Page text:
HOUSTON — Kyler Edwards scored 25 points, Fabian White Jr. added 14 and Houston looked like a team capable of making another deep run in March as it opened the NCAA Tournament with an 82-68 win over UAB on Friday night.
Edwards, who played three years at Texas Tech before transferring to Houston, made six 3-pointers — the last an exclamation point in the final minute — and controlled the fast tempo.
The Cougars (30-5) advanced in the South Region and will play fourth-seeded Illinois on Sunday for a spot in the Sweet 16. The Fighting Illini rallied to beat Chattanooga 54-53 and avoid a second straight early-round exit.
Houston made it to the Final Four a year ago but doesn't have a single starter left from that squad, which lost to eventual champion Baylor in the semifinals. But that's hardly declawed the high-powered Cougars, who have won 10 of 11 — nine by double digits.
Coach Kelvin Sampson brought in Edwards and has two other transfer starters — Taze Moore (Cal State-Bakersfield) and Josh Carlton (Connecticut) — on a team that can dazzle on offense and play nose-to-nose defense when it needs to.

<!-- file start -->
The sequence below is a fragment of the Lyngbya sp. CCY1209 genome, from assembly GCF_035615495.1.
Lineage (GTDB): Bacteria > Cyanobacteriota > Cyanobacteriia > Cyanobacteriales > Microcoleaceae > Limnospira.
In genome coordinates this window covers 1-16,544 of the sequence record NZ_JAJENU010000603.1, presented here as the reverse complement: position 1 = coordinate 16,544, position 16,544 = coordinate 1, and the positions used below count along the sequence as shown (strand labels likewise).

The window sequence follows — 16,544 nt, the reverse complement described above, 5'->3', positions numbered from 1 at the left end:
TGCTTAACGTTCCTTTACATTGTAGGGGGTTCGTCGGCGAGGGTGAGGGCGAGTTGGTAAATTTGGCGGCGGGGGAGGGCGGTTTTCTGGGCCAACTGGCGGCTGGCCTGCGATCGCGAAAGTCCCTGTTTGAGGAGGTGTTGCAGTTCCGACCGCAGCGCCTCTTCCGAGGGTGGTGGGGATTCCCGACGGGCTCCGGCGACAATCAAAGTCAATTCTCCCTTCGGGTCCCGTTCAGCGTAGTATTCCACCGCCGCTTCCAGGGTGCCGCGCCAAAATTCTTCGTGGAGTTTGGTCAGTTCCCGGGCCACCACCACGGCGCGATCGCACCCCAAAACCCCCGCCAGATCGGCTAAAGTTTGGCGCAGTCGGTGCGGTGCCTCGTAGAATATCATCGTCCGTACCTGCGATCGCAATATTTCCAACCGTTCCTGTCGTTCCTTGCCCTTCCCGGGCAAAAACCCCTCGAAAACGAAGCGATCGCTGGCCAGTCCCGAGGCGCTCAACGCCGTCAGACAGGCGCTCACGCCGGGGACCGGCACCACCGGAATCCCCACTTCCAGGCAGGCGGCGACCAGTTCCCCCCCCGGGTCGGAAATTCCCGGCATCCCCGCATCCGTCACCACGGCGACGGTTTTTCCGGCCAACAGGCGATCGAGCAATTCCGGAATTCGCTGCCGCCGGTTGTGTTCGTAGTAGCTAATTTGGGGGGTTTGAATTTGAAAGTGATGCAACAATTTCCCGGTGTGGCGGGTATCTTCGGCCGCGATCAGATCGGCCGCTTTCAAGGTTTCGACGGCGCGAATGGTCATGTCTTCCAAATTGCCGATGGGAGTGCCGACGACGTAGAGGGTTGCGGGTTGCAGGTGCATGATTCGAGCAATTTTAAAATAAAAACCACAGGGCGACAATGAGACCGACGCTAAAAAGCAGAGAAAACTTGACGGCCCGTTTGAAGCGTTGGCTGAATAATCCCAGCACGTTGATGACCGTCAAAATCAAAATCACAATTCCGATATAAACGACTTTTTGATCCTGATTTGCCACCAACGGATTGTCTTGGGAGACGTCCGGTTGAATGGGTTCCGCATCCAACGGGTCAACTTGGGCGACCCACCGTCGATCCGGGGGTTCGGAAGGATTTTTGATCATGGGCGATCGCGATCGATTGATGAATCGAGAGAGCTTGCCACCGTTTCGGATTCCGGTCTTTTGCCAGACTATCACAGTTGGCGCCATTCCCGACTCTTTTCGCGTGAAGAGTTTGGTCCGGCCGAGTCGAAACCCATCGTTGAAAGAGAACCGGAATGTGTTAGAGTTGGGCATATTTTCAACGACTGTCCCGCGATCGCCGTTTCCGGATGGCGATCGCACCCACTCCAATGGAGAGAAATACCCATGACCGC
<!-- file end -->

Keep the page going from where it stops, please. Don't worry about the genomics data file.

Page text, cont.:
The Blazers (27-8) did all they could to stay close to Houston, but any time UAB threatened, the Cougars answered with a layup, dunk or 3-pointer.
UAB's leading scorer Jordan “Jelly” Walker had a rough night while maybe trying to do too much to keep his team close. He finished with 17 points on 6-of-18 shooting and had five turnovers.
Unlike the Illinois-Chattanooga slugfest, Houston and UAB came out flying.
The Cougars, who put on a dunking show in warmups that would make their school's famed Phi Slamma Jamma alumni teams proud, made seven of their nine 3-pointers and opened a 34-16 lead.
One of those 3s came from Jamal Shead, who after banking in his long shot yelled to his teammates, “I called it.”
Houston also showed why it came into the tournament as the nation's leader in field-goal percentage defense. The Cougars were giving the Blazers no easy looks early.
However, the Blazers regrouped and responded with a late 10-4 burst to close within 46-37 at the half.
SECOND TO ONE
Houston is often overlooked in discussions about college basketball's top programs. But the numbers support the Cougars' excellence.